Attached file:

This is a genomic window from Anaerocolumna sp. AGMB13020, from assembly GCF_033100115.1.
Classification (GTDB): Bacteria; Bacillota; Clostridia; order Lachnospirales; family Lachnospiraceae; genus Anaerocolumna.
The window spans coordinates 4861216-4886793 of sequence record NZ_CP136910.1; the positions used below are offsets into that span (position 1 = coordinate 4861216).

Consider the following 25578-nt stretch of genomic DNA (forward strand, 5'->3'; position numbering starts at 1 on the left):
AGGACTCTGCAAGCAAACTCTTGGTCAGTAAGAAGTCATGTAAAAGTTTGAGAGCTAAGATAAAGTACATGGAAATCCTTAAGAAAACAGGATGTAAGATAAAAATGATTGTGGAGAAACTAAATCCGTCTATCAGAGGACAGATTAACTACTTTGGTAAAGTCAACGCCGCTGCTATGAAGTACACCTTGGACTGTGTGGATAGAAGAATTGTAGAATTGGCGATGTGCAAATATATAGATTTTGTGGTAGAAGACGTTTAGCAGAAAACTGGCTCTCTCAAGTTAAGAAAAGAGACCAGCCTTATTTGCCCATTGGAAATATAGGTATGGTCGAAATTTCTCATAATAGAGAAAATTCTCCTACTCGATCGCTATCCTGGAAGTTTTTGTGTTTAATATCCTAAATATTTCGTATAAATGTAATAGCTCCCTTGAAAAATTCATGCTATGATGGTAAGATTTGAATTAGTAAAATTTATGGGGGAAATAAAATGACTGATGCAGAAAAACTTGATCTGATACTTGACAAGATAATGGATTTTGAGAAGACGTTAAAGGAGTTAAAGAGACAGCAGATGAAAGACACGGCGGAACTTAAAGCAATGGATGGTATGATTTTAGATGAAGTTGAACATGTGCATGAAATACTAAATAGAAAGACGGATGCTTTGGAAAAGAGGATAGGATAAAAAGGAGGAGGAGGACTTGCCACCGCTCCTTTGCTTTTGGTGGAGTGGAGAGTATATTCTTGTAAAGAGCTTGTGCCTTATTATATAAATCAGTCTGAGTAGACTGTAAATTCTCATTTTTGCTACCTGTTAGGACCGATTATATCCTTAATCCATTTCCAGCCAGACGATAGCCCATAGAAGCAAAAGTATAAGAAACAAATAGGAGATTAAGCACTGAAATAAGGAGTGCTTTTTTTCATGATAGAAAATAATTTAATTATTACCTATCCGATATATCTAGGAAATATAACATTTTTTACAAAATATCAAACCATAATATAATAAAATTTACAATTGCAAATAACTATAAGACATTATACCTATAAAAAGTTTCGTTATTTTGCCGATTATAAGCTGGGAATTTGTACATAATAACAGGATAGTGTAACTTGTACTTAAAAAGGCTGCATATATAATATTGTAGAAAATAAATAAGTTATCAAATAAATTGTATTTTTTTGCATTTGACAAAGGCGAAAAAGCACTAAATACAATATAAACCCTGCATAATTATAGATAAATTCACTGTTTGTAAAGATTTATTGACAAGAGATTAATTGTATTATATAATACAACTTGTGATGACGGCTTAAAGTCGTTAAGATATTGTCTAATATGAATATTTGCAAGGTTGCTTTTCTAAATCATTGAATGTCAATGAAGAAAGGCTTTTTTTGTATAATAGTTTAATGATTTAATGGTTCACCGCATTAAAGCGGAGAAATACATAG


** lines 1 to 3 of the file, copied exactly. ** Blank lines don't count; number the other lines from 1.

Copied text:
This is a genomic window from Anaerocolumna sp. AGMB13020, from assembly GCF_033100115.1.
Classification (GTDB): Bacteria; Bacillota; Clostridia; order Lachnospirales; family Lachnospiraceae; genus Anaerocolumna.
The window spans coordinates 4861216-4886793 of sequence record NZ_CP136910.1; the positions used below are offsets into that span (position 1 = coordinate 4861216).